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Winifred Rosenburg May 4, 2012 at 1:42 pm

You have been a good friend to this person, and it is time for her to be a good friend to you as well. While you should provide certain allowances to those suffering from depression (I was depressed for a few years so I understand), being depressed does not actually stop someone from complying with simple requests. You have told her several times not to call from a landline before 9pm so you should not answer your phone if she does it again. If you like you can call her back after 9 (if you happen to know she will be available for phone calls after 9) or call her right back on her cell. If she asks why you didn’t answer, you can explain.

As far as the restaurant goes, if you would like to continue your friendship with her, you will have to continue repeating yourself as many times as is necessary. The next time she asks, just say “that restaurant doesn’t have a lot of vegetarian options. How about…”

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Pam May 4, 2012 at 2:31 pm

Thank you, Winifred. Sometimes I feel such guilt because I keep saying “she is dealing with depression,” so I give her a pass on everything. I will try to just keep reinforcing both solutions for the phone and restaurants. Thank you again.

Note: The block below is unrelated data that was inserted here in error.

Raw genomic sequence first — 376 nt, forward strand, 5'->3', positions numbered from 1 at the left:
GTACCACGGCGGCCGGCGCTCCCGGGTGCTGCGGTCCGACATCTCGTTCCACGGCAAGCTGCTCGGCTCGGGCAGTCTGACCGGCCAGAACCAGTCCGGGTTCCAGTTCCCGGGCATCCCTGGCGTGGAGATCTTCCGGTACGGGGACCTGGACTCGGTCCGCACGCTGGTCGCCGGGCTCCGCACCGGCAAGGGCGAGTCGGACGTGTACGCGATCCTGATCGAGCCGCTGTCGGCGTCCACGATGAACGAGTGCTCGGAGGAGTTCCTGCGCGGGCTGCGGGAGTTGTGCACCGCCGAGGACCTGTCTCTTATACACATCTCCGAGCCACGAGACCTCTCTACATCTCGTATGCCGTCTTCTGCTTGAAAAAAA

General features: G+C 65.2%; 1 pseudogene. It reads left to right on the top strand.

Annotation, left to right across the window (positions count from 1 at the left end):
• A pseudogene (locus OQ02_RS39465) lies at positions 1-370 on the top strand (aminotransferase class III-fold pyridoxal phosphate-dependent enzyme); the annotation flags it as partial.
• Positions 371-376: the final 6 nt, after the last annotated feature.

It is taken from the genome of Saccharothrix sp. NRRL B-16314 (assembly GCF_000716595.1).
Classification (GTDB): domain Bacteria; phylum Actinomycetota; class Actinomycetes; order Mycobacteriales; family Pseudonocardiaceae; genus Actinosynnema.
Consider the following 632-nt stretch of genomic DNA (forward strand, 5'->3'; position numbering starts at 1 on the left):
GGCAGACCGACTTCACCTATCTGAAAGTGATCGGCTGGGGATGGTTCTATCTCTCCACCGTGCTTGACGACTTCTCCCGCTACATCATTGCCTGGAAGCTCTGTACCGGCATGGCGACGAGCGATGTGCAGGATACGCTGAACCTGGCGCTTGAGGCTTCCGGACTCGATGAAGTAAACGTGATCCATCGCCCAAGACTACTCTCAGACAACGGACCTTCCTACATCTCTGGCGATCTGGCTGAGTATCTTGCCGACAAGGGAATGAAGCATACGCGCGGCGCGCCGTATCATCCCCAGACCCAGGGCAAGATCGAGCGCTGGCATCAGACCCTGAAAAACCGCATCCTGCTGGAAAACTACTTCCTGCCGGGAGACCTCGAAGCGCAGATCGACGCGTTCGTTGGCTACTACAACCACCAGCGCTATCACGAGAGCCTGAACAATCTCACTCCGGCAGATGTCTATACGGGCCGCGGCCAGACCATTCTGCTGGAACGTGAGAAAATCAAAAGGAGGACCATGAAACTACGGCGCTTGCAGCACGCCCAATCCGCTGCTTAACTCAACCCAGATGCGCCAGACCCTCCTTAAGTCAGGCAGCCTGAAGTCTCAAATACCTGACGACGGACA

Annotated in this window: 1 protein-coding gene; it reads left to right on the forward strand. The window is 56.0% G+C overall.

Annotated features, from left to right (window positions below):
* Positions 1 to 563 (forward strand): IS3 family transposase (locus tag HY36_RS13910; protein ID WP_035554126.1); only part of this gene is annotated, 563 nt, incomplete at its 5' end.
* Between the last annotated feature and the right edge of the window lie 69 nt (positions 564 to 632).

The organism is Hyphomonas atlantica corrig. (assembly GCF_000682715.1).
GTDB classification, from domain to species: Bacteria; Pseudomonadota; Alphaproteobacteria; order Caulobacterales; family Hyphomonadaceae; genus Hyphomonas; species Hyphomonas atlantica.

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Vanna Keiler May 4, 2012 at 2:55 pm

I agree with Winifred’s response. You have been a good friend, and probably a good source of comfort and solace to her during her depression. I would not get bogged down by details of the “when, where, and how” of your friendship. Instead, like Winifred suggested, don’t answer your phone if it is inconvenient for you, and perhaps forego the restaurant trip in place of meeting at a park, coffee house or some other venue for some get-together time. Obviously you do not share the same tastes in food, and perhaps your friend is simply comforted by frequenting the same haunts. With depression, it’s hard to say what could make someone more depressed or uneasy. I’m guessing she is not keen on trying anything new, seeking some normalcy or constancy in her life. Therefore, I would try not take it personally or feel annoyed/resentful for her constant desire to go to the same two restaurants. Maybe when she gets better she will be more palatably adventurous! :)